Mr. Mxyzptlk, Dzdsgdseszrh (Red Kryptonite) Yes, the rumors are true: Criminal irritant and Superman villain Mr. Mxyzptlk has forsaken his life of crime to follow

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Mr. Mxyzptlk, Dzdsgdseszrh (Red Kryptonite) Yes, the rumors are true: Criminal irritant and Superman villain Mr. Mxyzptlk has forsaken his life of crime to follow his muse, making abstract electronica on his own micro-indie label. Created with a barely functioning Casio, a cheese grater, a Speak & Spell, a distortion pedal, and several drops of water, Dzdsgdseszrh may be the most radical, severe home-listening techno album ever made, full of harsh scrapes, beats that regularly fall out of sync with their alleged time signatures, several long stretches where absolutely nothing happens, and, occasionally, things that resemble actual music, but not so much so that you'd mistake them for being it. Therefore, it is a work of genius, because we all know that if more than a dozen people like a piece of music it is obviously stupid and has no value whatsoever. Let the masses fall in lockstep with their tuneful, rhythmic opiates. Those who know how to think for ourselves, however, will rejoice in Mr. Mxyzptlk's pointless rambling as we curl up in our bedrooms, suck our thumbs, and bitterly plot our revenge on those who would oppose us.—Lex Luthor

Beats wit' a Z (B.E.A.T.Z.), Standing at the Threshold of Keepin' It Real (Cribsnatch) Yo, when I heard about this seedy, I knew I had to gets me a copy, because check it, it was produced by DJ Icicle, the hardest-core up-and-coming waxmaster out there. I mean, nobody's heard of this guy except his mom, his two half brothers and his second cousin, a.k.a. yours truly. And sure enough, his first album brings the ruckus like nobody's business: Beats that sound like a naugahyde couch getting smacked by a Ping-Pong paddle; string samples taken from that live Portishead record; and lots of good, old-fashioned, urban African-American male yelling. Damn, it makes my heart feel good when I hear some o' that voice-hoarsening shouting goin' on; makes me feel like puffin' out my chest, spittin' on the ground, grabbin' my nutz, clearin' my throat so loudly you can hear it half a block away, and screamin' along wit' it, ya taste me? Gives a man a sense of pride, knowhamsayin'? Over the top of it all, MC Szizzorz comes correct with the kind of intense secret messages that require a combination of the I Ching, the Talmud, and Little Orphan Annie's secret decoder ring just to begin to understand: "835 of us/Crawlin' through a bottle of Scope/ I stepped onto a jeweled scarab/Hanging at the end of the rope/10,000 gimlets shining through the ghetto sky/And then I shot your momma/Just to watch her die." Truly the next level.—Che Guevara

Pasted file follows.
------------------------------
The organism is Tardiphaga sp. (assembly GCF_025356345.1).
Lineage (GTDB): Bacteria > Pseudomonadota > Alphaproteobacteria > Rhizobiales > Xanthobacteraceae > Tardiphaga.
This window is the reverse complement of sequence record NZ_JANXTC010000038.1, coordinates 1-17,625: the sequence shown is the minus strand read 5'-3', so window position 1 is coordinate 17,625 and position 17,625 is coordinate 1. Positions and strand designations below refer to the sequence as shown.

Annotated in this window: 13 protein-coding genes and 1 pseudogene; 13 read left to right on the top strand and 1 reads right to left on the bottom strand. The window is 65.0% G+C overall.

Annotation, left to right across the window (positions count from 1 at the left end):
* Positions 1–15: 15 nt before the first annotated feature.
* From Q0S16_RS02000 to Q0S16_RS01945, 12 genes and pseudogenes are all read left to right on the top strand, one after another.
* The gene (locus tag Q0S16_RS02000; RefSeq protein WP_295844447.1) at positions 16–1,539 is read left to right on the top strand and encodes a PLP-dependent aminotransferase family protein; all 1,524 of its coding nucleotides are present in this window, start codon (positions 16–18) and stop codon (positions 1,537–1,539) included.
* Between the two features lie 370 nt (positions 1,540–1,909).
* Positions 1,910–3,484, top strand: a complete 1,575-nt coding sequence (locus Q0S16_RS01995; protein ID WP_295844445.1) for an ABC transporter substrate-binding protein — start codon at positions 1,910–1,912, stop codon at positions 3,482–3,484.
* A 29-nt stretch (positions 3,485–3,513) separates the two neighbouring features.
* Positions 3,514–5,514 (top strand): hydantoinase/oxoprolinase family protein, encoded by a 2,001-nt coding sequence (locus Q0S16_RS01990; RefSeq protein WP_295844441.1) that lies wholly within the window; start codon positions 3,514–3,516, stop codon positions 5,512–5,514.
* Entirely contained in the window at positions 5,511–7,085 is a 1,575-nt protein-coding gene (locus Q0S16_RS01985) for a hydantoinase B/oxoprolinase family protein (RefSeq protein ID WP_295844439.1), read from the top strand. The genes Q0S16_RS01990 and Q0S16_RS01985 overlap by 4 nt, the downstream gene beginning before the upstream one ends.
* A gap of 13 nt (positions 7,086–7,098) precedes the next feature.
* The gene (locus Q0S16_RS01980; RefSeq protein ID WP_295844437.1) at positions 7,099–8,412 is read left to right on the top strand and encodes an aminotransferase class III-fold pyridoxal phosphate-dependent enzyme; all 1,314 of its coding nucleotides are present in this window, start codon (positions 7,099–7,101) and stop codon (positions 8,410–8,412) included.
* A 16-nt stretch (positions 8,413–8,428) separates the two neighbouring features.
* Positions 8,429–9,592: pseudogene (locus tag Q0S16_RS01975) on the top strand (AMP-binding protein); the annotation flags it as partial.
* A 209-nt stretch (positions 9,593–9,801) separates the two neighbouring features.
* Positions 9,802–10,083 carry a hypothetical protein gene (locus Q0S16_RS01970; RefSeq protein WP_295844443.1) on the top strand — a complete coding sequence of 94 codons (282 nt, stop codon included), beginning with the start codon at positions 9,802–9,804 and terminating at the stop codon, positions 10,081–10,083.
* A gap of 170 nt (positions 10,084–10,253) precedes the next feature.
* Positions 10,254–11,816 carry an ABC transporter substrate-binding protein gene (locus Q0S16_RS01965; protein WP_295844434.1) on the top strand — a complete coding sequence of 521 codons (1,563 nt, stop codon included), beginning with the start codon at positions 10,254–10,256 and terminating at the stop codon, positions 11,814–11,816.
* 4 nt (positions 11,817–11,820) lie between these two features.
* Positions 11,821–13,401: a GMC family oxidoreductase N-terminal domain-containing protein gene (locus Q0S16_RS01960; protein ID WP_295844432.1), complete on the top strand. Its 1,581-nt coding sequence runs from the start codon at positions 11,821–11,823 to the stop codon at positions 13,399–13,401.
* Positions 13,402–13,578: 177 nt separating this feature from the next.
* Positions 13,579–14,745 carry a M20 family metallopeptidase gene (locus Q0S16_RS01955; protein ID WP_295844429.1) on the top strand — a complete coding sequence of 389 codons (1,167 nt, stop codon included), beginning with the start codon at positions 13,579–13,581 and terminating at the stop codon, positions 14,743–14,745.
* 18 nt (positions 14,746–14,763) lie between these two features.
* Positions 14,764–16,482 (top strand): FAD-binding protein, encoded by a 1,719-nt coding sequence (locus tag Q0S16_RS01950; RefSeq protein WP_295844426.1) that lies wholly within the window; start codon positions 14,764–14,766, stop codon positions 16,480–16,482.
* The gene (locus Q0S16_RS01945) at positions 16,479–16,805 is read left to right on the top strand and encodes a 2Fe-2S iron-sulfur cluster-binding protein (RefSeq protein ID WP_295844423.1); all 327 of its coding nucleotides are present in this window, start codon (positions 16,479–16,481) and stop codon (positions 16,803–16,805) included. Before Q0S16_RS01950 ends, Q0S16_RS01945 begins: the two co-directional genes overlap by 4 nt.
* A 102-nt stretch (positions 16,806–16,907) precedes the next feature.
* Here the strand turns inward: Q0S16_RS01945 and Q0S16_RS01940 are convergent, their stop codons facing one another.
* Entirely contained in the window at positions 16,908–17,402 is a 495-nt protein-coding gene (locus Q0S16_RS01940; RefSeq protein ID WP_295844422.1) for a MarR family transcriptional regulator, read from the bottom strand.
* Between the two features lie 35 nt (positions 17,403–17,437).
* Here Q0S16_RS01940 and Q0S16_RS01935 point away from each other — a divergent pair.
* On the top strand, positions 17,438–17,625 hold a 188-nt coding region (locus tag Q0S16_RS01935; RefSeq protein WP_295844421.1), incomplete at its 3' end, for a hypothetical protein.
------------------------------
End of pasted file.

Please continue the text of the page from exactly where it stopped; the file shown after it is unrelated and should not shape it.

Stuffynose, Yeah Sure Uh-Huh Whatever (Tinytots) Fields. Miles of glorious fields with golden sunlight bouncing effortlessly off count- less blades of grass that cover them in endless rows of shimmering beauty, unadulterated by the presence of anyone who isn't a maladjusted member of the Converse-shod, slim corduroy pants-wearing, slightly ill-fitting T-shirted upper middle class. That's the mental picture conjured by the third album by Boston-based indie-pop trio Stuffynose, and if anyone out there doesn't think it sounds like paradise, well, my privileged upbringing has ensured that I'll never have to encounter them. I mean, who in their right mind could not just love the hell out of fey-voiced Jordan Tartling, whose vague, noncommittal lyrics ("Sometimes when I'm looking at the sky/I see the clouds turning into shapes of/Sha la la la laaaa") perfectly complement the anemically chiming guitars and wilted rhythm section? Oh, some might scoff that no one in the band can sing or play his or her instrument, but phooey on them. They don't understand that art doesn't come from knowing how to do something right, it comes from art students. But most of all, Yeah Sure Uh-Huh Whatever makes me think of the English countryside I visited every spring when I was a mere lad, puttering about and gazing fondly into the middle distance at the shaggy moss that envelops us all when we've forgotten our inhaler during allergy season.—Smith Sherman III

Boyeeee, I Useta Breakdance (But Now I Slamdance!!!) (Blammo!/ Atlantic) This record profoundly disturbs me. For example, lead singer Trashcan Diamond's state-of-the-teenage-nation discourse can only be labeled profound. For proof, try the extreme self-hatred of "Stink" ("You stink/But not as bad as me/Because I fucking stiiiink/Duuude!") and the working-man anthem "Shit Job" ("I'm gonna end up flipping burgers for the rest of my life/Just like my father/Why the hell do I bother/Maybe I should just kill myself/Duuude!"). But it's Diamond's attitude toward women that forces me to loosen my bow tie and dab the sweat off my tenured forehead. Is he calling them "bitches" because of his underclass anger or just because he's a big dunderhead? Does he threaten to kill his mother because she abused him or because he's just a spoiled brat? Does he end every verse with the word "duuude" because of some subcultural code or simply because he's an inarticulate boob? And what does all of this say about the effect of the suburbs on the white male psyche? I must investigate this phenomenon further.—"Chuckles" Eddie

 
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